URBANE provided training, management, and business development for the 47 vendors to help them flourish.
Meredith Marshall, co-founder/Managing Partner of BRP Companies, in turn, called the project a labor of love, that came full circle, and thanked everyone, for choosing the best developer, for the job, while noting the love his team had for the Hastick family and thanked the daughters in the audience.
“Unfortunately, your father couldn’t be here. Thanks for sharing your vision for the marketplace,” said Marshall.
Dr. Una Clarke, via a video response, from Jamaica in the Caribbean, said welcome all to Central Brooklyn Marketplace, I am honored and privileged to welcome the community and all the visitors who will visit the marketplace and find it a welcoming site.
She expressed excitement and gratitude to all who over the 20 years worked with the community to bring realization to the Caribbean Marketplace on Flatbush Avenue, at Caton Flats.
She congratulated the vendors, whom she said have struggled over the years, in dignity to get a small income from their small businesses at the old Caton Market.
Clarke thanked all the mayors who have supported her, from the time she served as a City Council member, and after she completed her tenure. This allowed her to push government agencies for funding for the marketplace, and capital dollars that benefit the Caribbean Marketplace.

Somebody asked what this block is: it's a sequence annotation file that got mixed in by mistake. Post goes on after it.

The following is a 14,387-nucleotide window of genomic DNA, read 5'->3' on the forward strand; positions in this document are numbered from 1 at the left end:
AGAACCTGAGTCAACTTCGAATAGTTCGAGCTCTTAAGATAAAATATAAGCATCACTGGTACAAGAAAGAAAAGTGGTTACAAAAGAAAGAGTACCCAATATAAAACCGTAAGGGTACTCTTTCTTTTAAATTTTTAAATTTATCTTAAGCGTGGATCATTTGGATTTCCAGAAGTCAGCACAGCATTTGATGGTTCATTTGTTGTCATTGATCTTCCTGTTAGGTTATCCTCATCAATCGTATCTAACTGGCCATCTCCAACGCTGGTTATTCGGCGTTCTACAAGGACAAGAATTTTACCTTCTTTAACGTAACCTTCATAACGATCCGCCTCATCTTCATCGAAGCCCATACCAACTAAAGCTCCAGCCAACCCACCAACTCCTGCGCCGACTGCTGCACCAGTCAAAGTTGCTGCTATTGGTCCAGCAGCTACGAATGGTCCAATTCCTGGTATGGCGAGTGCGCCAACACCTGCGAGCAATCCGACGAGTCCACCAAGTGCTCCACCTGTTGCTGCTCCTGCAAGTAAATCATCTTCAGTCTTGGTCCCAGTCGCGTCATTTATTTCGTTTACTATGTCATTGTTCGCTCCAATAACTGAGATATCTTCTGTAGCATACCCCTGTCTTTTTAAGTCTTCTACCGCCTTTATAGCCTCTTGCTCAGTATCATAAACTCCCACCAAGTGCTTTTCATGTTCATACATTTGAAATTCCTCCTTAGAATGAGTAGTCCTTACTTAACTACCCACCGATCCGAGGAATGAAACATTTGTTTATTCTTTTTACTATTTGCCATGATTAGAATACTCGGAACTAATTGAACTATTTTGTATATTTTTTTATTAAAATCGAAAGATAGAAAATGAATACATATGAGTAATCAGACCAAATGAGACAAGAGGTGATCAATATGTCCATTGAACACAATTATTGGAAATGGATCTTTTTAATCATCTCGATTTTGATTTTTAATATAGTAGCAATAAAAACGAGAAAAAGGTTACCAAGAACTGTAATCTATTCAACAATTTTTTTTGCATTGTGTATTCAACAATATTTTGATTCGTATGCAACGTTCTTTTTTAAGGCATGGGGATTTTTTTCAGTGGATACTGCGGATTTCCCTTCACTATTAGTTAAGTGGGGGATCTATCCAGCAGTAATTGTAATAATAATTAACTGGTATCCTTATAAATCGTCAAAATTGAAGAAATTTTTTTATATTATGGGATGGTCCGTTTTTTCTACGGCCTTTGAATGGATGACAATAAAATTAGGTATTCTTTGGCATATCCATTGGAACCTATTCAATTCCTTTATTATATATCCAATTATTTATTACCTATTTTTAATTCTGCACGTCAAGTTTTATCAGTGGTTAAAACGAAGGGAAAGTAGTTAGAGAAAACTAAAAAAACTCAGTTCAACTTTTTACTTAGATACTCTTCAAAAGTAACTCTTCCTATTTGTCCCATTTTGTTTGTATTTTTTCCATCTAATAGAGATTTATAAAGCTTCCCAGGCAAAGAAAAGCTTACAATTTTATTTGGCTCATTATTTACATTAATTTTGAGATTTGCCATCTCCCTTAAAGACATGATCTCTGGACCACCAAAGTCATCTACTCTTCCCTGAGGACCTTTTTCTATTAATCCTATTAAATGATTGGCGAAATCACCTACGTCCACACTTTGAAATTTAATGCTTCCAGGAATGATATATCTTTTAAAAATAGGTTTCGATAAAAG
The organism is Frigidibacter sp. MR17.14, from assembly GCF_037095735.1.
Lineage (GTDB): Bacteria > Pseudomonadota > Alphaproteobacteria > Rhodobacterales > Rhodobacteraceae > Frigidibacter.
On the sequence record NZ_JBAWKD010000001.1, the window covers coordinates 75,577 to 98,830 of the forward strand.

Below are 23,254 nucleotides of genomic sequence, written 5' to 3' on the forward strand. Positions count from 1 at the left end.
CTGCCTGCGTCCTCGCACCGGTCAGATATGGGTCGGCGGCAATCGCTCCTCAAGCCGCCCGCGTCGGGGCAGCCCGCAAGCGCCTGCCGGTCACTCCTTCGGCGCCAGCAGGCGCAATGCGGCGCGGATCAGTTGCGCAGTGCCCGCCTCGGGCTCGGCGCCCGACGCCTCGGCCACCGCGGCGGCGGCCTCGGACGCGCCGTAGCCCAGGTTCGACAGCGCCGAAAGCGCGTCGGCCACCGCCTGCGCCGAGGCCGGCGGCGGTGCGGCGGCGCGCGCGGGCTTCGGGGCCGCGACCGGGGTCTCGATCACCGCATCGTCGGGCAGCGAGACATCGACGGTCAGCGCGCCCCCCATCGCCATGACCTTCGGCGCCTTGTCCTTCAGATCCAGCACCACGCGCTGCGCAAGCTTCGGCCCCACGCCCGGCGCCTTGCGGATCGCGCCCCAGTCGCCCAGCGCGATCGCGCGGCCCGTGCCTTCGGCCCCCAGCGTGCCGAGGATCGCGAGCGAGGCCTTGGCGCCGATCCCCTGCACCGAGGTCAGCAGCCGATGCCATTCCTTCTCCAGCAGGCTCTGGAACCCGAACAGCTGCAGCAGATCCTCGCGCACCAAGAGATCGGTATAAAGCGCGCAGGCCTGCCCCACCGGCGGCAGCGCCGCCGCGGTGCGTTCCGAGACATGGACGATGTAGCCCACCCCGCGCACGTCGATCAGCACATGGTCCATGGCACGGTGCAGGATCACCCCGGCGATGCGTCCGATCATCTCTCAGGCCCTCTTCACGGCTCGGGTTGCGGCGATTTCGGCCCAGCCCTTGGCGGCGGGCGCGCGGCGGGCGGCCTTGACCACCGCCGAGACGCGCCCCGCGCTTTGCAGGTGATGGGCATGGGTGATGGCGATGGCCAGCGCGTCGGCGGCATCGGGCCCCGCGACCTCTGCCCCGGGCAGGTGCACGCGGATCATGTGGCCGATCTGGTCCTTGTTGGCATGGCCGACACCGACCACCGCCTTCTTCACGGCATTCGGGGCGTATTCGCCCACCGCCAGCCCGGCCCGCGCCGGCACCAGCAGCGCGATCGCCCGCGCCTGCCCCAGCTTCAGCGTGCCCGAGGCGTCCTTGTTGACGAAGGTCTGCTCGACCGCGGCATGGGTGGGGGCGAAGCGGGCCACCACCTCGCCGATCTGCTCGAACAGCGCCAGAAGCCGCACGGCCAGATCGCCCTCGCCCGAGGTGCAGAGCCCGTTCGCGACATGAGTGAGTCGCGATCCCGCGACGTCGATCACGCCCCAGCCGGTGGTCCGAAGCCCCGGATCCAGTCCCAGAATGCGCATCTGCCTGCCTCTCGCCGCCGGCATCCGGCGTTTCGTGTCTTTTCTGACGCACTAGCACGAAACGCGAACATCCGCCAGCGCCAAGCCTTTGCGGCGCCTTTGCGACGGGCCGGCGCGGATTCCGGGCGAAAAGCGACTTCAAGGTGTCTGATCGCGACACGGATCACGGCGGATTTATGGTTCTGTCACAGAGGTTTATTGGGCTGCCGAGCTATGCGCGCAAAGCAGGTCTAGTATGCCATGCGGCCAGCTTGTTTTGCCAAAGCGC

“I am more excited that we can have a wider range of products from the Caribbean and the vendors who are also from the general area. All of us feel the pride that I feel that the marketplace remains a centerpiece of Flatbush Avenue,” said Dr. Clarke
Councilmember Rita Joseph recalled how merchants were ill-treated while plying their products in the parking lot, thanking Dr. Clarke for her vision.
She is hopeful that the affordable housing in Caton Flats would accommodate, many students whom she said had to enter shelters due to lack of affordable housing. “This is amazing, and we are counting on you to continue this project, she told agencies.
“Thanks to my colleagues in government, and thanks to the small business owners that incubated businesses that can create generational wealth. Come back and spend your money,” not only on Labor Day, but all year round,” she urged.
Assemblymember Brian A. Cunningham, of the 43rd District, in turn thanked Dr. Clarke, Diane Richardson and all his predecessors, for seeing the project completed. He recalled visiting the old Caton marketplace with his Jamaican mother, a place that was familiar to her.
He said he is happy that his children would be able to “visit this marketplace.”
“I want to thank the Hastick family, sorry he is not here, but his name floats above and he is looking down on us today. We look forward to you coming back to the 43rd Assembly District and spending your money and developing more of these projects in the community.”
A wide-cross section of the community attended the opening of the marketplace that was celebrated with steelpan music by pannist Selwyn Branker of Flagathon, and members of Tropicalfete’s Stilting Unit, founded by Alton Aimable.